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Sierra Magazine Puts UC in Top 10 Schools


UC Takes Sierra Magazine’s No. 4 Spot in Top 10 “Coolest Schools”

Colleges nationwide get recognition for efforts in putting a halt to global warming.

(October 25, 2007)

Bus driver Benny Iverson stands next to UCR's Trolley Express line bus that runs on biofuel made from soy beans.(Photo by Kim Lane)Enlarge

Bus driver Benny Iverson stands next to UCR's Trolley Express line bus that runs on biofuel made from soy beans.(Photo by Kim Lane)

RIVERSIDE, Calif. (www.ucr.edu) — Sierra Magazine named its Top 10 “Coolest Schools” in the November/December issue released today with the University of California System landing the No. 4 spot. All 10 campuses under the UC System are acknowledged in the ranking, including UC Riverside for efforts in stopping global warming.

This is the first time Sierra Magazine, a publication of the Sierra Club, has listed the greenest campuses in America, and the UC System received accolades for its system-wide green policy. Among the UC’s goals recognized by Sierra are plans to generate 10 megawatts of renewable power by 2013, a 50-percent increase in the use of low-to-zero-emission vehicles by 2010 and zero waste by 2020 at its 10 campuses.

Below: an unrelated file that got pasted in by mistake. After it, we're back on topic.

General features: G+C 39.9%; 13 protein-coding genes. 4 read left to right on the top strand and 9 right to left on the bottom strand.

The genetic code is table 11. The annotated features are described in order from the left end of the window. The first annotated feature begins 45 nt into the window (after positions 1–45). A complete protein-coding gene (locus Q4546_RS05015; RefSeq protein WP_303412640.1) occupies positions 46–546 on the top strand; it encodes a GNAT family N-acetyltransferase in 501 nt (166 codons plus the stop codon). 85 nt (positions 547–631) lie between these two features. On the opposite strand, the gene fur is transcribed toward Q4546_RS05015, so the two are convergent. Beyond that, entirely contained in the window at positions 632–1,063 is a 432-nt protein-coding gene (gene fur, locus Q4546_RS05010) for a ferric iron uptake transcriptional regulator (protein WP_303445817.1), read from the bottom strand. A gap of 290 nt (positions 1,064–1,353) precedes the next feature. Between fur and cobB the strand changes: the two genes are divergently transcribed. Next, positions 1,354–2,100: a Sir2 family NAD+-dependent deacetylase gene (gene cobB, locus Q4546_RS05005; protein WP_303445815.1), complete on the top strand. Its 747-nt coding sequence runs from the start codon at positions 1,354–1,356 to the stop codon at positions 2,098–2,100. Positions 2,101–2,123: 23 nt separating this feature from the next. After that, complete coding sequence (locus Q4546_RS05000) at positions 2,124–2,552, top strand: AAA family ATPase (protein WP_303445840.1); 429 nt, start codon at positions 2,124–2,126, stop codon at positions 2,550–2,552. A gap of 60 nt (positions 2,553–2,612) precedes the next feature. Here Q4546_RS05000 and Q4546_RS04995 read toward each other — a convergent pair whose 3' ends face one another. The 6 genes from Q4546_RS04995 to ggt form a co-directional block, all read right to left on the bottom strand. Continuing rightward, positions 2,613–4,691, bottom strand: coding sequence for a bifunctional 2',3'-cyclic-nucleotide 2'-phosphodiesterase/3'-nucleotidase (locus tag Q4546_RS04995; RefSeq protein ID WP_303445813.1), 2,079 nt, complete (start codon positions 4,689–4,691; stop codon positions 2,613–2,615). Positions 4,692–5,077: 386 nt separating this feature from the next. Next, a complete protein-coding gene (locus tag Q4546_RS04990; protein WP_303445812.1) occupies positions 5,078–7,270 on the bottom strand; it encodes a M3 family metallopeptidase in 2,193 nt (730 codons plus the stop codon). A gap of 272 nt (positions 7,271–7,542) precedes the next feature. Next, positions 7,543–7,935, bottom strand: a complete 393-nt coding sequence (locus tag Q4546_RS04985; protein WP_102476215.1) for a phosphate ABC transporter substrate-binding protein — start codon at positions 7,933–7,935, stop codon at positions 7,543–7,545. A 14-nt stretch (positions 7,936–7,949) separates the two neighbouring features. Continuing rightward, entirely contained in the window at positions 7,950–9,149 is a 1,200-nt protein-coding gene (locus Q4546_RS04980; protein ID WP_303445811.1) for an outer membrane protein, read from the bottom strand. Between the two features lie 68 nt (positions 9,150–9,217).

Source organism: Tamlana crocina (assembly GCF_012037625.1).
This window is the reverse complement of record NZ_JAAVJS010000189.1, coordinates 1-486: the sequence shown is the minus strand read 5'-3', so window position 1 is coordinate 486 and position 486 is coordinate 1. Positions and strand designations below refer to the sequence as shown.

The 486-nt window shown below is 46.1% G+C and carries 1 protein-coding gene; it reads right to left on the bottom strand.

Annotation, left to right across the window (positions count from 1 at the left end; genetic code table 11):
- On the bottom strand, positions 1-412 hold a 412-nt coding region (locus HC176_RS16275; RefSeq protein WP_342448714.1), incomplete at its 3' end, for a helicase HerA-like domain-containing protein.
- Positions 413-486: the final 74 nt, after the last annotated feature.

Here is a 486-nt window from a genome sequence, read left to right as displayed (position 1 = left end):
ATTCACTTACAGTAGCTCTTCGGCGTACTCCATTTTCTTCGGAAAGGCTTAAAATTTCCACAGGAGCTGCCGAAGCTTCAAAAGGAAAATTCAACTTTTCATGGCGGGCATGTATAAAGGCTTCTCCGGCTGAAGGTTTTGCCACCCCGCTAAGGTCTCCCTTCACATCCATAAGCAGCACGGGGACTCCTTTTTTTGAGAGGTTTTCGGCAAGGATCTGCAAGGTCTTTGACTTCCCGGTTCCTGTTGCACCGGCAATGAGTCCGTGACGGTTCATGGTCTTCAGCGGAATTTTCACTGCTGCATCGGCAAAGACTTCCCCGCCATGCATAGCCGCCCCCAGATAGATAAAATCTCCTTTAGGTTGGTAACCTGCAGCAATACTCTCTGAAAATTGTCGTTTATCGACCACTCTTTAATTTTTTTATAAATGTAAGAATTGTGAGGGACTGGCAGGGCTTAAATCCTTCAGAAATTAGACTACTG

“At UC Riverside, we realize that combined efforts can have a significant impact on California’s environment,” said Al Diaz, UCR’s Vice Chancellor, Administration. “Working together to slow global warming is embraced by the students, faculty and staff here at UCR and that commitment is illustrated by our own local initiatives.”

UC Riverside has made significant strides in achieving campus sustainability. Some of the recent accomplishments include:

• Transportation and Parking Services has expanded alternative transportation programs this year. Vanpooling for fiscal 2006/2007 began with 12 vanpools and added four additional vans for a 33-percent increase in the program. At the end of the year, UCR had an 88 percent occupancy rate for the entire program; 16 open seats from a total of 139 available seats. For 2007/2008, plans call for six new vans, which translates into a 37-percent increase. Out of the six new vans, one is already on the road and another is scheduled to start around the third week of October. The current occupancy rate for the program is 87 percent with 19 open seats from a total of 148 available seats.

• The U-Pass program offers UCR students a free ride on the bus through a unique partnership between the university and the Riverside Transit Agency. Last year, nearly 2,900 students or 17 percent of the school’s population took advantage of the offer. All programs encourage students to help minimize the environmental impact of the campus by walking, riding the bus, taking the train, cycling, or sharing a ride to work.